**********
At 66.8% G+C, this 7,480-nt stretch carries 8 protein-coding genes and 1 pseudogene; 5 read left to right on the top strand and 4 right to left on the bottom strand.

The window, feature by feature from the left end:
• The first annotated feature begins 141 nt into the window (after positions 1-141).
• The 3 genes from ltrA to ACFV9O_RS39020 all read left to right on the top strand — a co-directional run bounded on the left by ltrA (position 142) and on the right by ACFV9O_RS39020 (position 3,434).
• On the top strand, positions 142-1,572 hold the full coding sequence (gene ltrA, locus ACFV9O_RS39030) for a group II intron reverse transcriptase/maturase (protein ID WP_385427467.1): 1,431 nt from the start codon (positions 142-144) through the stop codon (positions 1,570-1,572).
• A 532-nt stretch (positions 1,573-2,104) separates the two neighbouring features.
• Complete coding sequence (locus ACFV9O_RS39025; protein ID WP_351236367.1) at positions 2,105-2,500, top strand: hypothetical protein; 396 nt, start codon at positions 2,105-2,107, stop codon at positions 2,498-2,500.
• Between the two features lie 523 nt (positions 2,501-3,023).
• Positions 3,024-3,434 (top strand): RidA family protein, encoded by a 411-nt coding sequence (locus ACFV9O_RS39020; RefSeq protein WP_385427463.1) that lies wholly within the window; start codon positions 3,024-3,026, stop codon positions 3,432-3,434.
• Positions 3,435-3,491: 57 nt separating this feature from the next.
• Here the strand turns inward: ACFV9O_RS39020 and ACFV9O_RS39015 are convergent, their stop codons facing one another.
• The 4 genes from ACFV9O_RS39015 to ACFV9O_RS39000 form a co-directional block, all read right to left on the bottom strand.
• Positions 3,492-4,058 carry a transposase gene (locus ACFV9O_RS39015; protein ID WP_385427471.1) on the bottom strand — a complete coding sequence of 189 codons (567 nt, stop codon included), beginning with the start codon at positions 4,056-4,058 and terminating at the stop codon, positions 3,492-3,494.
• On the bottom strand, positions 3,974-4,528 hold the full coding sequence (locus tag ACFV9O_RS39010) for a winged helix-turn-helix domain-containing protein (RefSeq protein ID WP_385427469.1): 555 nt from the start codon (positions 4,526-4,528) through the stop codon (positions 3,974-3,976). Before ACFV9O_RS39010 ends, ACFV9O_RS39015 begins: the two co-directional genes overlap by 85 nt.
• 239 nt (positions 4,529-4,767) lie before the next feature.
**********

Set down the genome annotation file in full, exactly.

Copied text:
At 66.8% G+C, this 7,480-nt stretch carries 8 protein-coding genes and 1 pseudogene; 5 read left to right on the top strand and 4 right to left on the bottom strand.

The window, feature by feature from the left end:
• The first annotated feature begins 141 nt into the window (after positions 1-141).
• The 3 genes from ltrA to ACFV9O_RS39020 all read left to right on the top strand — a co-directional run bounded on the left by ltrA (position 142) and on the right by ACFV9O_RS39020 (position 3,434).
• On the top strand, positions 142-1,572 hold the full coding sequence (gene ltrA, locus ACFV9O_RS39030) for a group II intron reverse transcriptase/maturase (protein ID WP_385427467.1): 1,431 nt from the start codon (positions 142-144) through the stop codon (positions 1,570-1,572).
• A 532-nt stretch (positions 1,573-2,104) separates the two neighbouring features.
• Complete coding sequence (locus ACFV9O_RS39025; protein ID WP_351236367.1) at positions 2,105-2,500, top strand: hypothetical protein; 396 nt, start codon at positions 2,105-2,107, stop codon at positions 2,498-2,500.
• Between the two features lie 523 nt (positions 2,501-3,023).
• Positions 3,024-3,434 (top strand): RidA family protein, encoded by a 411-nt coding sequence (locus ACFV9O_RS39020; RefSeq protein WP_385427463.1) that lies wholly within the window; start codon positions 3,024-3,026, stop codon positions 3,432-3,434.
• Positions 3,435-3,491: 57 nt separating this feature from the next.
• Here the strand turns inward: ACFV9O_RS39020 and ACFV9O_RS39015 are convergent, their stop codons facing one another.
• The 4 genes from ACFV9O_RS39015 to ACFV9O_RS39000 form a co-directional block, all read right to left on the bottom strand.
• Positions 3,492-4,058 carry a transposase gene (locus ACFV9O_RS39015; protein ID WP_385427471.1) on the bottom strand — a complete coding sequence of 189 codons (567 nt, stop codon included), beginning with the start codon at positions 4,056-4,058 and terminating at the stop codon, positions 3,492-3,494.
• On the bottom strand, positions 3,974-4,528 hold the full coding sequence (locus tag ACFV9O_RS39010) for a winged helix-turn-helix domain-containing protein (RefSeq protein ID WP_385427469.1): 555 nt from the start codon (positions 4,526-4,528) through the stop codon (positions 3,974-3,976). Before ACFV9O_RS39010 ends, ACFV9O_RS39015 begins: the two co-directional genes overlap by 85 nt.
• 239 nt (positions 4,529-4,767) lie before the next feature.